There’s a tendency among U.S. scholars, policymakers and especially the military to look at China in a purely confrontational way. Not everyone thinks this way but the number of analysts looking at a future clash of the powers is staggeringly big. This may be true, especially if we look at Chinese aggressiveness in the South China sea. Maybe the Pentagon itself, with its focus on the Air-Sea Battle doctrine, is right in making sure everything is in order in case that happens. And yet, looking at some data, a different future looks more likely.
Let’s look at the role of China in the Persian Gulf. Asking a U.S. analyst what he thinks about Beijing’s involvement in the region, the most common reply is something along the lines of “Iranian friends, against the U.S. and the West”. Quotes on growing Chinese imports of Iranian crude oil at discounted prices will follow, presented as possible proof that China will back Iran in most disputes. Talking about the possibility of China sending warships into the Persian Gulf itself–not so unsurprising in the future, given its “String of Pearls strategy”–the possibility of Chinese ships fighting alongside Iranian ones against the USN becomes a matter of worry (even if tech disparity would make it short-lived).
This may well be, but looking at Chinese interests in the Gulf we get a different picture on their long-term strategy.
Both OPEC monthly reports and other reports by other prominent analysis firms show that China imported a record 6.0 million barrels/day of crude oil in May 2012, or 585,000 barrels/day more than April 2012 (+10.8%). First reports from June quotas show that this amount is likely growing even more. On a year-on-year basis, China’s imports have grown by 18.2%.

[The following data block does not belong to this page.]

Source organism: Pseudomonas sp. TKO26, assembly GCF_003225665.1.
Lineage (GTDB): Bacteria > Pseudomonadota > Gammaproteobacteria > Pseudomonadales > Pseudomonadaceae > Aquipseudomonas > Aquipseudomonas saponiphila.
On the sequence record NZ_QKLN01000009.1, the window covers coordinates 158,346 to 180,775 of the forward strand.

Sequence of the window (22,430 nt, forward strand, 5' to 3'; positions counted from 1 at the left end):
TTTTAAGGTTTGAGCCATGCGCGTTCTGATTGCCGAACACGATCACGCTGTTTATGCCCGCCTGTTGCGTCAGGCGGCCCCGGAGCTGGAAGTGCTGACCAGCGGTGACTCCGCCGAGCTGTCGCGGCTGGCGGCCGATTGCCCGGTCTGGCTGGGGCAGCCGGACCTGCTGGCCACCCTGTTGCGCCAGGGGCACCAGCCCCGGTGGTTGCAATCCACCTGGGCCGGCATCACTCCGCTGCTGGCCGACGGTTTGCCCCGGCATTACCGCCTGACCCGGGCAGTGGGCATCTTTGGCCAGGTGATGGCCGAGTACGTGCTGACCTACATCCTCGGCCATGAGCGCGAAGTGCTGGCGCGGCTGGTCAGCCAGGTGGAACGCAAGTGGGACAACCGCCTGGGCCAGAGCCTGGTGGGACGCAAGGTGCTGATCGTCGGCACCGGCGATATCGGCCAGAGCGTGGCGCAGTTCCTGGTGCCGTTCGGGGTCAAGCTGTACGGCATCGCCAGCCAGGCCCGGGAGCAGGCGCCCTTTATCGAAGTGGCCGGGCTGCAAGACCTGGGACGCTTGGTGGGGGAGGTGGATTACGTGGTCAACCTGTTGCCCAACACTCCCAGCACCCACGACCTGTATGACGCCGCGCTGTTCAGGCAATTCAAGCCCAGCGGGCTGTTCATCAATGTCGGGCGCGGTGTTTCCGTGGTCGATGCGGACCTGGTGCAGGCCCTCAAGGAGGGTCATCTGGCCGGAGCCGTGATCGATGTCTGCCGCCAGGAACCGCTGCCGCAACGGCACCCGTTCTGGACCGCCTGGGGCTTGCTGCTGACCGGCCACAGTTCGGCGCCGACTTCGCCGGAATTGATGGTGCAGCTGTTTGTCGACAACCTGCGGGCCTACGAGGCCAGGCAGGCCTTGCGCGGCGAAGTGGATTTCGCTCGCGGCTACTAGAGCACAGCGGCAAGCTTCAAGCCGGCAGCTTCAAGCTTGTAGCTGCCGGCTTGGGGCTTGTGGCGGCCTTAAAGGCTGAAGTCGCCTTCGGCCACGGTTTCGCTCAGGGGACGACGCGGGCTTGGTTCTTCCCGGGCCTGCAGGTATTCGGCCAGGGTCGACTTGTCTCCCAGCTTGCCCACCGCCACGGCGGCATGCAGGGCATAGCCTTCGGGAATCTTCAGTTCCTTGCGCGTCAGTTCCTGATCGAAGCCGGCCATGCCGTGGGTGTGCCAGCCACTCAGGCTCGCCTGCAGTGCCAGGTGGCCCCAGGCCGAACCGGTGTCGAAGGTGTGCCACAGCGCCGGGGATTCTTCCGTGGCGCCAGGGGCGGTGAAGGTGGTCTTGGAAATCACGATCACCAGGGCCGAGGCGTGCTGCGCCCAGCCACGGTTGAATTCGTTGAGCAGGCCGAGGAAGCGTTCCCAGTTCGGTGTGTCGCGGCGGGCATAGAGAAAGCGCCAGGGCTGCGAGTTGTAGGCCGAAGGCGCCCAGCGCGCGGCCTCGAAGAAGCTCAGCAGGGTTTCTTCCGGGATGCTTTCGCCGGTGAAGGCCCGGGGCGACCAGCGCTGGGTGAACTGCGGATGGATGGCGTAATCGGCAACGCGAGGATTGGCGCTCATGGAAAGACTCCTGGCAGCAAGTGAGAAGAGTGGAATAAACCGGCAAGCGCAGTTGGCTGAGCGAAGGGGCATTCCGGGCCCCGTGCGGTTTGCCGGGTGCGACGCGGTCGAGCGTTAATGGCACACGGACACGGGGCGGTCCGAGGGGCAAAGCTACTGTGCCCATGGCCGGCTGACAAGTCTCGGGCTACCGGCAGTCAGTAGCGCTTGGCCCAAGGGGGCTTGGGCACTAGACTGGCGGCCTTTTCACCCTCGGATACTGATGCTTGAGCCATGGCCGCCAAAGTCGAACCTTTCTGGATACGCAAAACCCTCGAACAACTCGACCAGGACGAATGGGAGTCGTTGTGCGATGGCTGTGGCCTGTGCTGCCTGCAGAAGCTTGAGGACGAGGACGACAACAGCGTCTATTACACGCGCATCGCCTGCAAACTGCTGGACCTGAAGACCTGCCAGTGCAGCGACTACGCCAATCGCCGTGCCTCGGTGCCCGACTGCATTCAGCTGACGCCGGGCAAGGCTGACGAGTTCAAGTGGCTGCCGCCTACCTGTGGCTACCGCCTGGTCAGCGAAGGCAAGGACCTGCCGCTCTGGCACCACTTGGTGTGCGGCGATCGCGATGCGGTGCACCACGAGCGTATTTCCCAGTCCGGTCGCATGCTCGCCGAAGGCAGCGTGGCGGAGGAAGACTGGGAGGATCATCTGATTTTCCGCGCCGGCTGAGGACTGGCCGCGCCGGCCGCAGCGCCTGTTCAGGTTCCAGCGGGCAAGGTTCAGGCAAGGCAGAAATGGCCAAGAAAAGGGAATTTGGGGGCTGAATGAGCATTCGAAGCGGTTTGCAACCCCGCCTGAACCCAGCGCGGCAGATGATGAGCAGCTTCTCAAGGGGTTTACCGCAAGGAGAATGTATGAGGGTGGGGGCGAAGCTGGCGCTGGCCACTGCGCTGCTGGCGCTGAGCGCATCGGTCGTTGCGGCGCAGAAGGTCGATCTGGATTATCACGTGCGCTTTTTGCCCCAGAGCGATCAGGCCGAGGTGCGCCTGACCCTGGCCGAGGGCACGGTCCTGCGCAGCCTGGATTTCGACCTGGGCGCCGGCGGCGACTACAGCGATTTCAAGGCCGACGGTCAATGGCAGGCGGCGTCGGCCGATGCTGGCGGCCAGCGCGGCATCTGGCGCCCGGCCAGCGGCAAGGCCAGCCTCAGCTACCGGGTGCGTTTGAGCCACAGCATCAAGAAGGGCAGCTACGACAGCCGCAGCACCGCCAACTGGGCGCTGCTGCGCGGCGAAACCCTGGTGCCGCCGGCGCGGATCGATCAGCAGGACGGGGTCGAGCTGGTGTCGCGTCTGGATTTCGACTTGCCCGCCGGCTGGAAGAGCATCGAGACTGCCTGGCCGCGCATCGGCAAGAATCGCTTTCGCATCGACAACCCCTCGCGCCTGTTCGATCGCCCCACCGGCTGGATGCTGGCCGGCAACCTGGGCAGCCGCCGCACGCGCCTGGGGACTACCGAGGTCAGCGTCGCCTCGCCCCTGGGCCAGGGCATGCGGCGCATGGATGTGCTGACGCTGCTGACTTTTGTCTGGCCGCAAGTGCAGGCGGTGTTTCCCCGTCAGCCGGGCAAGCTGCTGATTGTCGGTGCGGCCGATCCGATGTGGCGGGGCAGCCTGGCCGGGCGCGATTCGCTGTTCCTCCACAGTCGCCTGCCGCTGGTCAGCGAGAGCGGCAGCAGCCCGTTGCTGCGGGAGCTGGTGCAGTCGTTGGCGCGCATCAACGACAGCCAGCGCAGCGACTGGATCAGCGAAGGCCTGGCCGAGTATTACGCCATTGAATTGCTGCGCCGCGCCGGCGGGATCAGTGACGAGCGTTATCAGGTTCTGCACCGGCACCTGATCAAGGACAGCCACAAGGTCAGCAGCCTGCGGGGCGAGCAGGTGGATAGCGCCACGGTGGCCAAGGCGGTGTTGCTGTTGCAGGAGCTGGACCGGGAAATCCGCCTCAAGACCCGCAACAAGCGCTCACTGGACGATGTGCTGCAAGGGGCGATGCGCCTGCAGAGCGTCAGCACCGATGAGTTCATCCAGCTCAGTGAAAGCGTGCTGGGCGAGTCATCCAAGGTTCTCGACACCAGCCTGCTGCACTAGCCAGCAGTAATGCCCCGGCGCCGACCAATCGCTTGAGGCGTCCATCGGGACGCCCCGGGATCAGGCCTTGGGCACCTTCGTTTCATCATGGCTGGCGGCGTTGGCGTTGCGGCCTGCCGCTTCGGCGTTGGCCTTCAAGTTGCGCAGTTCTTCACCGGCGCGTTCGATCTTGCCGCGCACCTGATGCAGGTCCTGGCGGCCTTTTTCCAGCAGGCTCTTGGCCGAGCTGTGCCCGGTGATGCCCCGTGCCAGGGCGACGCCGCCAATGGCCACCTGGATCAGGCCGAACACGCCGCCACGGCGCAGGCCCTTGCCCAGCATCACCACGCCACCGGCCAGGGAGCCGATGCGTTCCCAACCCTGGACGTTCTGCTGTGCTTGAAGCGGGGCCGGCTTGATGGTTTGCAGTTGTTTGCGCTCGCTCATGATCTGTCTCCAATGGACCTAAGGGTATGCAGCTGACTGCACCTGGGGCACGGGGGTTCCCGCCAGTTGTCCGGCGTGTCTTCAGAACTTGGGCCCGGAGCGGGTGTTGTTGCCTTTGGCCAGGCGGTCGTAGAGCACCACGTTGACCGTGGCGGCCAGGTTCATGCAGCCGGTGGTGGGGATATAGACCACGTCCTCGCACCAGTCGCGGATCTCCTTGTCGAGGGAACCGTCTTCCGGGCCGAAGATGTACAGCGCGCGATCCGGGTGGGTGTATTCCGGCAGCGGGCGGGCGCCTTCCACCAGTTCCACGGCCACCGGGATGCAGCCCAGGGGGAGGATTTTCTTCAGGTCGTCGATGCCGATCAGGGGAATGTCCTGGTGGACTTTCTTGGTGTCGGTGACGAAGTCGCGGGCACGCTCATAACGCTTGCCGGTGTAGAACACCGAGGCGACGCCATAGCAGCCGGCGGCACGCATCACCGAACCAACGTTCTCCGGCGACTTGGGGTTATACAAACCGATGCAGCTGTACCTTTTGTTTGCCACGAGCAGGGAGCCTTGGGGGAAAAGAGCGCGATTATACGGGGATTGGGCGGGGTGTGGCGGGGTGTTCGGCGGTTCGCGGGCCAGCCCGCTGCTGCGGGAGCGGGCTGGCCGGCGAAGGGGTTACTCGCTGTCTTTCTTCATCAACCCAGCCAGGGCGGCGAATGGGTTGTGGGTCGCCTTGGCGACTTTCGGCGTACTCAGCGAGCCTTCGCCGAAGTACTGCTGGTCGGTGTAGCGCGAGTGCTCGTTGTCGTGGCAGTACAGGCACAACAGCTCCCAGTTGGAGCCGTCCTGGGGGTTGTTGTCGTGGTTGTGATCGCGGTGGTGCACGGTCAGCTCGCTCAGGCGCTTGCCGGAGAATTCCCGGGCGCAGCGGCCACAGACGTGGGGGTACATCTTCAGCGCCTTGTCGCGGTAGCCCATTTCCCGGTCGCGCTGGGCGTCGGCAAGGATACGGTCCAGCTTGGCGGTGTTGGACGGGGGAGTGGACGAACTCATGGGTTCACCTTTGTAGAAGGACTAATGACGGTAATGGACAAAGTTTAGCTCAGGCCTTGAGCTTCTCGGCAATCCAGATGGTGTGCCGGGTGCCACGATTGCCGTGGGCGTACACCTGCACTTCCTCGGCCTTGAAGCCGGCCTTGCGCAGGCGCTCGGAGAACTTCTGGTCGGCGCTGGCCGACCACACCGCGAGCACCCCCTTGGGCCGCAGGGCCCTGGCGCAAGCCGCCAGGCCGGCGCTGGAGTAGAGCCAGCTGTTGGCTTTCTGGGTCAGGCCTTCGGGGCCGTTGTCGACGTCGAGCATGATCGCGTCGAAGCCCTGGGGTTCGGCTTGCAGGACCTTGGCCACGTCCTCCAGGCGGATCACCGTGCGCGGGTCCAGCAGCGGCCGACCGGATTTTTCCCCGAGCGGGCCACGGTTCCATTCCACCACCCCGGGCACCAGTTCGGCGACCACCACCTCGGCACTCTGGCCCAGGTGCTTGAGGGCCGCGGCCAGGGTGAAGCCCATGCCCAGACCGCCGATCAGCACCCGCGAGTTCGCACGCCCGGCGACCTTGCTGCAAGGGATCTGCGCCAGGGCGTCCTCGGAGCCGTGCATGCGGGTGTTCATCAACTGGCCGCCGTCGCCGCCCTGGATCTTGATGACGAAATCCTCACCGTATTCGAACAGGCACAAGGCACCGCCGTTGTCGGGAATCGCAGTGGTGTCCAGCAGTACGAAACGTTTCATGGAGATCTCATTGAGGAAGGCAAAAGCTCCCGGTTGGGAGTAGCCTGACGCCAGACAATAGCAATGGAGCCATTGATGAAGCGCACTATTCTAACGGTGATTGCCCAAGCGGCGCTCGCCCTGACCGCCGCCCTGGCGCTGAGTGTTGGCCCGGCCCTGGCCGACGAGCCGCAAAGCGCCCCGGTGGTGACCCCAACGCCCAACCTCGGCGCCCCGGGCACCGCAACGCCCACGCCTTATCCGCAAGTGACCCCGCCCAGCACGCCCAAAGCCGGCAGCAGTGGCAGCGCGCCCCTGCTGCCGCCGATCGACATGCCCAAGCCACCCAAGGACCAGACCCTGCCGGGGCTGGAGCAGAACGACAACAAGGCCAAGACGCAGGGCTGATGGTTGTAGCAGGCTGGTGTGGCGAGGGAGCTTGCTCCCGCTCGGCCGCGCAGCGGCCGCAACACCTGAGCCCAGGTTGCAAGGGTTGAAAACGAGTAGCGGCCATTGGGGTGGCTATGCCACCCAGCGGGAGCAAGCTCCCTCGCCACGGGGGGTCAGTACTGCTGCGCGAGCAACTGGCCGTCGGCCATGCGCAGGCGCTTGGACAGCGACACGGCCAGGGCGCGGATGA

OPEC data confirms that most of this growth is due to Middle East imports, but not only from Iran. Iraq, UAE, Yemen and Saudi Arabia have increased their export quotas to China (Saudi Arabia +13.7%, Iraq +64%, UAE +32%). China also imports from Kuwait and Oman. Saudi Arabia in particular sends about 2 times more oil than Iran to China.
What does this show? First of all it confirms that China’s thirst for oil is growing, as reported by most macroeconomic indicators, and that its production ratio will remain unable to keep up with its needs–bringing it to need more and more imports down the road.
Second, China relies more on non-Iranian than on Iranian oil. This doesn’t make Iranian crude imports irrelevant: their availability, lower price and lack of competitors due to international sanctions makes the Islamic Republic the perfect place to continue buying from. But Iranian crude oil production isn’t going to expand much more: most facilities are old and need enhanced extraction techniques that only foreign firms possess in order to boost production, while other countries, especially Iraq, are undergoing an extraction boom thanks to fresh investments and the use of modern tech. Iraqi production has already overtaken the Iranian one and it’s slated to grow more in the next few years, while Saudi Arabia, UAE and Oman will remain important players. Unless sanctions are lifted, in the long run Iran is going to remain important but not so vital as to warrant a clash with the GCC countries.